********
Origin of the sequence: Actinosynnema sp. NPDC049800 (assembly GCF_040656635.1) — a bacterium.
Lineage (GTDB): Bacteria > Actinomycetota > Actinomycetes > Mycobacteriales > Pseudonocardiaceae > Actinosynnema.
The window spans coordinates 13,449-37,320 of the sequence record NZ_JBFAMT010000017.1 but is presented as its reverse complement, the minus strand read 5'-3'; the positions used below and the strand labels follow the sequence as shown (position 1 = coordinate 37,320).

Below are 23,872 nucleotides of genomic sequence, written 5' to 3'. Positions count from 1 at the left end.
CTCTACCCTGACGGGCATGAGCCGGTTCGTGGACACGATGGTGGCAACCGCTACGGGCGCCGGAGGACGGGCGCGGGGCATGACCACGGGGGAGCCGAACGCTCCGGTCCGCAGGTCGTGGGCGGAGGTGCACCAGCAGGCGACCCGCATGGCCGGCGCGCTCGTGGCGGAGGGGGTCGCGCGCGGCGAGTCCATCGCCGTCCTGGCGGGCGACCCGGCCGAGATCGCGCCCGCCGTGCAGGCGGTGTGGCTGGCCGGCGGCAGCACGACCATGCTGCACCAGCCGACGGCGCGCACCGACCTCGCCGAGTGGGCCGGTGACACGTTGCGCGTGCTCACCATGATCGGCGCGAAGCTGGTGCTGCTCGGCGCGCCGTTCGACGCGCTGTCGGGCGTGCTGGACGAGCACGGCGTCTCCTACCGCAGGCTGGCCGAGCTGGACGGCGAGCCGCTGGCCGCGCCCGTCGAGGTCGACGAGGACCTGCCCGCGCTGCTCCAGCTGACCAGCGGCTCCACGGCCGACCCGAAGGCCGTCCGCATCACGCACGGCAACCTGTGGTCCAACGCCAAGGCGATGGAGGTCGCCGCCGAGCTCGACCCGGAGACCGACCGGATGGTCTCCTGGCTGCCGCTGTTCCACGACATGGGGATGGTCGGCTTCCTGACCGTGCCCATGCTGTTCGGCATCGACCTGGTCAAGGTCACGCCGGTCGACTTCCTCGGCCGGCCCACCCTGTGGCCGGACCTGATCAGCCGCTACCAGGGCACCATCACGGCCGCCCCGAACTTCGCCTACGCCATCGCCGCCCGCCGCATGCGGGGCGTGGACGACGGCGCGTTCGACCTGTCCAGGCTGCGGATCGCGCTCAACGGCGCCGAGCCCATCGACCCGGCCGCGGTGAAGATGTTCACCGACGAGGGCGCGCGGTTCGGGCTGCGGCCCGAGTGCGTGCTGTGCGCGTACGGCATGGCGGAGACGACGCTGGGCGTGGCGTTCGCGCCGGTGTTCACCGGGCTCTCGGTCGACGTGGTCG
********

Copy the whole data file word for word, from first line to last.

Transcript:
Origin of the sequence: Actinosynnema sp. NPDC049800 (assembly GCF_040656635.1) — a bacterium.
Lineage (GTDB): Bacteria > Actinomycetota > Actinomycetes > Mycobacteriales > Pseudonocardiaceae > Actinosynnema.
The window spans coordinates 13,449-37,320 of the sequence record NZ_JBFAMT010000017.1 but is presented as its reverse complement, the minus strand read 5'-3'; the positions used below and the strand labels follow the sequence as shown (position 1 = coordinate 37,320).

Below are 23,872 nucleotides of genomic sequence, written 5' to 3'. Positions count from 1 at the left end.
CTCTACCCTGACGGGCATGAGCCGGTTCGTGGACACGATGGTGGCAACCGCTACGGGCGCCGGAGGACGGGCGCGGGGCATGACCACGGGGGAGCCGAACGCTCCGGTCCGCAGGTCGTGGGCGGAGGTGCACCAGCAGGCGACCCGCATGGCCGGCGCGCTCGTGGCGGAGGGGGTCGCGCGCGGCGAGTCCATCGCCGTCCTGGCGGGCGACCCGGCCGAGATCGCGCCCGCCGTGCAGGCGGTGTGGCTGGCCGGCGGCAGCACGACCATGCTGCACCAGCCGACGGCGCGCACCGACCTCGCCGAGTGGGCCGGTGACACGTTGCGCGTGCTCACCATGATCGGCGCGAAGCTGGTGCTGCTCGGCGCGCCGTTCGACGCGCTGTCGGGCGTGCTGGACGAGCACGGCGTCTCCTACCGCAGGCTGGCCGAGCTGGACGGCGAGCCGCTGGCCGCGCCCGTCGAGGTCGACGAGGACCTGCCCGCGCTGCTCCAGCTGACCAGCGGCTCCACGGCCGACCCGAAGGCCGTCCGCATCACGCACGGCAACCTGTGGTCCAACGCCAAGGCGATGGAGGTCGCCGCCGAGCTCGACCCGGAGACCGACCGGATGGTCTCCTGGCTGCCGCTGTTCCACGACATGGGGATGGTCGGCTTCCTGACCGTGCCCATGCTGTTCGGCATCGACCTGGTCAAGGTCACGCCGGTCGACTTCCTCGGCCGGCCCACCCTGTGGCCGGACCTGATCAGCCGCTACCAGGGCACCATCACGGCCGCCCCGAACTTCGCCTACGCCATCGCCGCCCGCCGCATGCGGGGCGTGGACGACGGCGCGTTCGACCTGTCCAGGCTGCGGATCGCGCTCAACGGCGCCGAGCCCATCGACCCGGCCGCGGTGAAGATGTTCACCGACGAGGGCGCGCGGTTCGGGCTGCGGCCCGAGTGCGTGCTGTGCGCGTACGGCATGGCGGAGACGACGCTGGGCGTGGCGTTCGCGCCGGTGTTCACCGGGCTCTCGGTCGACGTGGTCG